Last Updated on August 25, 2016 by Michael Brockbank
Every where you look today, step counters are attached to people. Whether it’s the Fitbit like I wear or smartphone apps that track your movement, so many people are wrapped up in how many steps they take in a day. But is it really a measure of fitness? While any movement is beneficial, step goals may not be as important as you might think.
How Many Steps Do You Get in a Day?
Walking is one of the easiest activities you can do for fitness. It’s something most people have been doing most of their life. It works various parts of the body while improving blood flow. This is one of the reasons why manufacturers and app developers put effort into accurate tracking.
Setting goals for the number of steps you take in a day can be very beneficial to your health. However, it all depends on whether or not you can increase your heart rate. The higher your heart rate climbs, the more calories your body is burning.
When you’re setting step goals for the day, you’re essentially giving yourself 24 hours to meet the objective. A lot of experts want you to get 10,000 every day. Depending on your gait, this can be the equivalent of five miles. However, these goals don’t mean much if you spread them out throughout the entire day.
Movement Equals Burn
You will burn more calories during a sustained walk than you will if you spread it out over time. It’s relatively easy to rack up two to three thousand steps every day just walking around the house or going to work. Since this is over the span of the day, you’re not really working your body into a sweat. Well, I suppose that depends on your job.
The point is, it takes sustaining a pace to get the heart rate to increase. Take me, for example. During a regular day, I can amass 900 steps just getting up and taking the kids to school. My calorie burn is roughly two to three every minute during this process. However, I can burn between six and seven per minute if I take a 900 step walk around the block.
Distance Traveled Versus Intensity
To get your body into the “fat-burn” or “cardio” zone, you need to intensify the activity. It’s not necessarily the number of steps you take or the distance you travel in any given day. It’s how intense the workout becomes over time. Walking an extra 1,000 paces throughout the day is a slight improvement overall, but 1,000 within 20 minutes will cause your body to burn more calories, fats and carbs.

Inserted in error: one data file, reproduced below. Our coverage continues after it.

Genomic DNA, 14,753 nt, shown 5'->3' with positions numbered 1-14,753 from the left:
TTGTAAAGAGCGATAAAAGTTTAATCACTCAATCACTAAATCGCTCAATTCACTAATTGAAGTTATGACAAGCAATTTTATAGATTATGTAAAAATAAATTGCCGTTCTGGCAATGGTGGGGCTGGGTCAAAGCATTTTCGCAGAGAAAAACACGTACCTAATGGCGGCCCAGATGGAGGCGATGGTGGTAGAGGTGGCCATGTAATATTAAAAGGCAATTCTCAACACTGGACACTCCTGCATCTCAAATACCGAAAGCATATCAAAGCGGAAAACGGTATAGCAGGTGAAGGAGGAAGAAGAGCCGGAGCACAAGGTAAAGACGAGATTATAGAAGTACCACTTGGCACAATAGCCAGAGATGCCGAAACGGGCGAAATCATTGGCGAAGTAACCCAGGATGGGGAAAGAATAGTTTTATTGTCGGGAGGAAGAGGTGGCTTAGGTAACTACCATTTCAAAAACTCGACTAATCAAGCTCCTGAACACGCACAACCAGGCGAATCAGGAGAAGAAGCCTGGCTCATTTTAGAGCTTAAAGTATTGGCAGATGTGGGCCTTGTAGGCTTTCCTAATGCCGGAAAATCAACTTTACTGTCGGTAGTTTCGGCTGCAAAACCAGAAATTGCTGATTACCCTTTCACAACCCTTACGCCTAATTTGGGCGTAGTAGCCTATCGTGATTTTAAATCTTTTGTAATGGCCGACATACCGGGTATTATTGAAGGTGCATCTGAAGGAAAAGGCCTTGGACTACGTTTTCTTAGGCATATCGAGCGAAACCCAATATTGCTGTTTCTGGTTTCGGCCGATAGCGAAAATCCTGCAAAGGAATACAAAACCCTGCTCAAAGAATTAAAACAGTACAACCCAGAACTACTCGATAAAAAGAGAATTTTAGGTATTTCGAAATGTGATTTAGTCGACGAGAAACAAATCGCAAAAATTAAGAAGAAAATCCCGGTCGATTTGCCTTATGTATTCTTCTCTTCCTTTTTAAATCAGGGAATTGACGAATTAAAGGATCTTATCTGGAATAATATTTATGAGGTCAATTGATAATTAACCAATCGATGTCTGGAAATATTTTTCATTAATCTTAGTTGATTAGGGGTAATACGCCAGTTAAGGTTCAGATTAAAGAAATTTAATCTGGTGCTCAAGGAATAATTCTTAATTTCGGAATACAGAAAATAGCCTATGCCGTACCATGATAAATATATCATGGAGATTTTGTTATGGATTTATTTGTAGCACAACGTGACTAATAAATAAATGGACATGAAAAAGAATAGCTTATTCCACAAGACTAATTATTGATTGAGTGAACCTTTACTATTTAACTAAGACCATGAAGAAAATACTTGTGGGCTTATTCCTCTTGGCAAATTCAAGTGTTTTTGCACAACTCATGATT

Think of it this way: it’s the distance you travel within a certain period of time that is the most effective. Here’s another example.
I have an average pace of just over 16 minutes when I walk a mile. When I walk the same distance with my wife, who is much slower than I, it takes us 22 minutes. I’ll get more of a workout when I walk by myself even though the distance is the exact same. This is because I am putting more effort into movement to increase my speed.
Setting Goals for Steps
For those who don’t walk enough, such as myself, increasing any kind of movement is going to make a profound difference. Over time, certain activities will seem easier and easier as your body strengthens itself. However, the number of paces you set for your goal and the amount of time you give yourself to meet the objective will dictate how healthy you become.
Even if you pass your daily goal by five steps, it’s still a victory. Be realistic and set goals you can achieve. The last thing you’ll want to do is set yourself up for failure. I would suggest discovering your average pace throughout the week and set the next week’s goal to surpass your average movement. Keep increasing your average movement every week.
Because of my lifestyle, I don’t focus on trying to get more steps in the day. For me, it’s all about the calorie burn. Luckily, the Fitbit Charge HR can be set for calorie goals instead of steps. Don’t get me wrong, I would still like to increase my mobility. But I use Runkeeper to track my monthly average distance.
Walking Is Still Beneficial
Although I don’t put a lot of faith in steps, walking is still an excellent exercise. It doesn’t cost you anything but a pair of shoes and it’s something you can do regardless of what the weather is like. For example, I often walk around the house just to get my heart rate up whether it’s sunny or raining.
It’s obvious that any movement beyond your average is going to help your fitness. Whether you’re counting steps or calories, it’s all about keeping the body moving as often as possible. Don’t be discouraged if you can’t keep up with your friends. As long as you’re able to improve your own records, that is all that matters.